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    Coming Home: Conveying a Legacy to Openhouse

    aOpenhouse is excited to celebrate a recent pledge of $50,000 from the Coming Home Fund at the Horizons Foundation. Coming Home was a San Francisco institution that established a hospice (currently operated by California Pacific Medical Center) and a fiduciary services agency for people living with HIV/AIDS and LGBT older adults.

    The gift recognizes Openhouse for continuing the legacy of Coming Home through our programs, services and cultural-competency training.

    Roger Doughty, Executive Director of Horizons Foundation, says, “It’s been Horizons’ honor to work with the leaders of Coming Home in writing the final chapter of the organization’s long, proud history of supporting the San Francisco LGBT community. As they’ve shown from their earliest days right up through the grant to Openhouse, the people who make up Coming Home are extraordinary and visionary—and their impact of what they’ve done will be felt for many, many years to come.”

    a2Supporting LGBT Seniors

    Hadley Dale Hall, former CEO of Visiting Nurses and Hospice and current Openhouse board member, says, “It is with special gratitude that Openhouse accepts this gift as a legacy Members of the Openhouse Alliance make a recurring monthly donation of any amount. These gifts provide Openhouse with steady and reliable funding, and make it possible for supporters to give secure and easy-to-set -up donations.
    Members of the Openhouse Circle of Friends are dedicated to creating a community of care and hope that will be there for all of us when we need it. By joining the Circle of Friends through annual gifts of $1,000 or more, supporters ensure that Openhouse continues to meet the needs of LGBT seniors today…and tomorrow. Circle members receive special recognition from Openhouse and other benefits as well.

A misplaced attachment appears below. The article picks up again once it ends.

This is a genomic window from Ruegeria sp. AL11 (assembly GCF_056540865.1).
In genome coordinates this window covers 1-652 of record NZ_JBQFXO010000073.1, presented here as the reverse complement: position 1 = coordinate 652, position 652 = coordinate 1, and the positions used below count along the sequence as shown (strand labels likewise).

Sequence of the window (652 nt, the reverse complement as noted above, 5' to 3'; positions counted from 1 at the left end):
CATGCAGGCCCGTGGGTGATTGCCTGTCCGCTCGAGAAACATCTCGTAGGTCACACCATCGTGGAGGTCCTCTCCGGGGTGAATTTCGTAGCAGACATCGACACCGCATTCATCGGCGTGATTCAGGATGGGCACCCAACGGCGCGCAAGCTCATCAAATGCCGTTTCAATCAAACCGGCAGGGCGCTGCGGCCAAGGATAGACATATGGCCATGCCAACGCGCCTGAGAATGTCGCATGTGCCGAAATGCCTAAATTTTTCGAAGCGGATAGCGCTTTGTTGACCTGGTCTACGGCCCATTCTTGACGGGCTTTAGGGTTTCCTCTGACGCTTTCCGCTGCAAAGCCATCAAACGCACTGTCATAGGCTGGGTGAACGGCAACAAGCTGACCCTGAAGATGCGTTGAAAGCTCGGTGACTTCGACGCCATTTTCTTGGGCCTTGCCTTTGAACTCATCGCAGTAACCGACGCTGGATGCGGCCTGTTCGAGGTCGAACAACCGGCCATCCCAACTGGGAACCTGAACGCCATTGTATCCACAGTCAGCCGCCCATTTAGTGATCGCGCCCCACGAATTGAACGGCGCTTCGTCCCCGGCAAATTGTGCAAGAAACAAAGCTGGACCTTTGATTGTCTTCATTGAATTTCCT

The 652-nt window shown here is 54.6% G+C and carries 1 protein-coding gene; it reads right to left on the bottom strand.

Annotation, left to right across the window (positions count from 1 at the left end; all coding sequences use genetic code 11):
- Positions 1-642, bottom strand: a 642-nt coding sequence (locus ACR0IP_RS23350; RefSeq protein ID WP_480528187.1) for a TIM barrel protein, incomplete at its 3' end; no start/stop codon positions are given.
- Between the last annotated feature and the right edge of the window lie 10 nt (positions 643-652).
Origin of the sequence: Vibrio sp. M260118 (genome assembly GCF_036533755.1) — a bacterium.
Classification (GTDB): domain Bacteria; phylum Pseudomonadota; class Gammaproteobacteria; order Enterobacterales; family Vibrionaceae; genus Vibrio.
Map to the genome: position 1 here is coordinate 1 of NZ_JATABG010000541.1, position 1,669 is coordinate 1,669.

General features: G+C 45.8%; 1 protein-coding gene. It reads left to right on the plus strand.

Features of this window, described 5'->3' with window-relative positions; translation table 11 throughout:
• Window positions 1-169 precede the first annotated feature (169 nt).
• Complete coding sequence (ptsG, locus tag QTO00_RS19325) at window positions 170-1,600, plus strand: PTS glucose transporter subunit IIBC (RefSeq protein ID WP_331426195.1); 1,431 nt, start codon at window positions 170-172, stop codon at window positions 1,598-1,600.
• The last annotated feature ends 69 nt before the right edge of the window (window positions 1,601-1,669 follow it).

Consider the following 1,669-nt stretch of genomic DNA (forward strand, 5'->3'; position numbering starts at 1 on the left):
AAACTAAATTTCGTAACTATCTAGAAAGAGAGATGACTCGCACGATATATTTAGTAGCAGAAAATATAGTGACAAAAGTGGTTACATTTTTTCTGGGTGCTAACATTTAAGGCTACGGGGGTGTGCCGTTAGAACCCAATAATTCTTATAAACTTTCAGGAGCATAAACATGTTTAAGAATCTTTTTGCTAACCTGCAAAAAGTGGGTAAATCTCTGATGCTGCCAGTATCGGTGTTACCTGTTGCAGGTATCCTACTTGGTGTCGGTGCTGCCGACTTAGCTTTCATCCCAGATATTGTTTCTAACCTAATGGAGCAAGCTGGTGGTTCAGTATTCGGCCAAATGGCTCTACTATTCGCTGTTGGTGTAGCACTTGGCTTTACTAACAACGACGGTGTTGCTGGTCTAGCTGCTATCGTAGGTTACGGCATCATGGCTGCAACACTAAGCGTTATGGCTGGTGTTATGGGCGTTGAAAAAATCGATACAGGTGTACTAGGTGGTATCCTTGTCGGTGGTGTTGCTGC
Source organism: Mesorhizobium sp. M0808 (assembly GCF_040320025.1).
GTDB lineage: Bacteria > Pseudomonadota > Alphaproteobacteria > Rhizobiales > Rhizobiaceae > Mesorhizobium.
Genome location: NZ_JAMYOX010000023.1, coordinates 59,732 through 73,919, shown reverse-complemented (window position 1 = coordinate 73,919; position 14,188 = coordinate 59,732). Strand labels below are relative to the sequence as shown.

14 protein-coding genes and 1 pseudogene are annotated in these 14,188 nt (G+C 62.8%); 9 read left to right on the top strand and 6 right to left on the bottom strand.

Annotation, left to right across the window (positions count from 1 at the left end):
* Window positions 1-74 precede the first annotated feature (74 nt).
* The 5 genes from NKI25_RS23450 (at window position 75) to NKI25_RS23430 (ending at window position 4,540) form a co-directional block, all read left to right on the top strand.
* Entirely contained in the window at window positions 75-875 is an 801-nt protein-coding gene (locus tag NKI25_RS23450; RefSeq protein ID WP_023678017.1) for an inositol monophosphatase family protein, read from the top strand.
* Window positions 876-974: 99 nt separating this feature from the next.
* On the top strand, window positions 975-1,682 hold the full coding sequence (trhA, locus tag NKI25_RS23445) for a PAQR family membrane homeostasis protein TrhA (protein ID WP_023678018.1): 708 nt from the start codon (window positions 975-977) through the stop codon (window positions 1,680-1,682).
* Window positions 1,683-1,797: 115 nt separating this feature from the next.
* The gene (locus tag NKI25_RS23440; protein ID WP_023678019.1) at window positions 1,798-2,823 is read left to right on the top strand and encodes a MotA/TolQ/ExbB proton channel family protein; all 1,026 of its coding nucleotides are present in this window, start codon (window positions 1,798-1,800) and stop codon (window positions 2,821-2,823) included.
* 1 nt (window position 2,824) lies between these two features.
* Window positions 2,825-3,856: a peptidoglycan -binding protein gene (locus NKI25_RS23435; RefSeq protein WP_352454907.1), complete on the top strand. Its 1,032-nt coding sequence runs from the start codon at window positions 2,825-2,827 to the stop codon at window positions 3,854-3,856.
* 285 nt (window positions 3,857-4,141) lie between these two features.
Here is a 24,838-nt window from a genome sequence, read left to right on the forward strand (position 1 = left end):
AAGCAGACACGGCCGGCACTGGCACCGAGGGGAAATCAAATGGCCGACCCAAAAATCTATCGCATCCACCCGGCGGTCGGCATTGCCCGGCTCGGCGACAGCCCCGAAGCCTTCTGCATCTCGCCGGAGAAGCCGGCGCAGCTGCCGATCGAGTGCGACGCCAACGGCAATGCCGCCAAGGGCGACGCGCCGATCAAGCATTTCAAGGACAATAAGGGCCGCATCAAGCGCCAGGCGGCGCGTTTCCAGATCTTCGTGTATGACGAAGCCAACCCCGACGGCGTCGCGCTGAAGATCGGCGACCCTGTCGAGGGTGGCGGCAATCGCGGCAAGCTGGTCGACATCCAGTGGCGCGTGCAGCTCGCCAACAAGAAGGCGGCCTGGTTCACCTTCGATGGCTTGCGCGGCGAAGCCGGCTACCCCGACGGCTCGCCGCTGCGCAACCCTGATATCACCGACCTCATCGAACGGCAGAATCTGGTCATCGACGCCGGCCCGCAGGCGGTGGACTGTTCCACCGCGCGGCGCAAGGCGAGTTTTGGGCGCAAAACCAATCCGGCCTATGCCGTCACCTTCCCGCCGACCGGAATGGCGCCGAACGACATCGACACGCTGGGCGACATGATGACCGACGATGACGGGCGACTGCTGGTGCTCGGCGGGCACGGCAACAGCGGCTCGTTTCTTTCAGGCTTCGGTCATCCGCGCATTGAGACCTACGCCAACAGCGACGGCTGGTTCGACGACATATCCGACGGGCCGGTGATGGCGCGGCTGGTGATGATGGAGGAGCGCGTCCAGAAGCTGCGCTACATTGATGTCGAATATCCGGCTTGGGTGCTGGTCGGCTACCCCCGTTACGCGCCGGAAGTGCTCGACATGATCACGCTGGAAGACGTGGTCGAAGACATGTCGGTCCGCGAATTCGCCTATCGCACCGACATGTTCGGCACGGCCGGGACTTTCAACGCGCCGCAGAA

Openhouse is a nonprofit 501(c)(3) tax-exempt organization. All contributions are tax-deductible to the full extent of the law.

    Right: The estate of Thomas Dross made a magnificent big check presentation of $100,000 to Openhouse in 2014. Representing the estate were Alfredo Casuso (left) and David Perry (right). Accepting on behalf of Openhouse were executive staff members Joel Evans and Seth Kilbourn (2nd and 3rd from left) and supporter Al Baum (2nd from right). The gift will support the operation and programs of Openhouse by helping to make possible its ongoing services.

    a3Pridebox!

    Eric Rodriguez (right) is an organizer of Pridebox, the LGBT volunteer group at Dropbox. Eric and his colleagues first volunteered for the annual Vantage Points art show at Openhouse last fall.

    San Francisco Bay Times: What’s special about LGBT older adults?

    Eric Rodriguez: LGBT older adults are heroes to me. Many of them fought for the rights of generations that followed, making our lives easier. LGBT older adults are fighters and survivors and we have a lot to learn from them.

    San Francisco Bay Times: Why volunteer at Openhouse?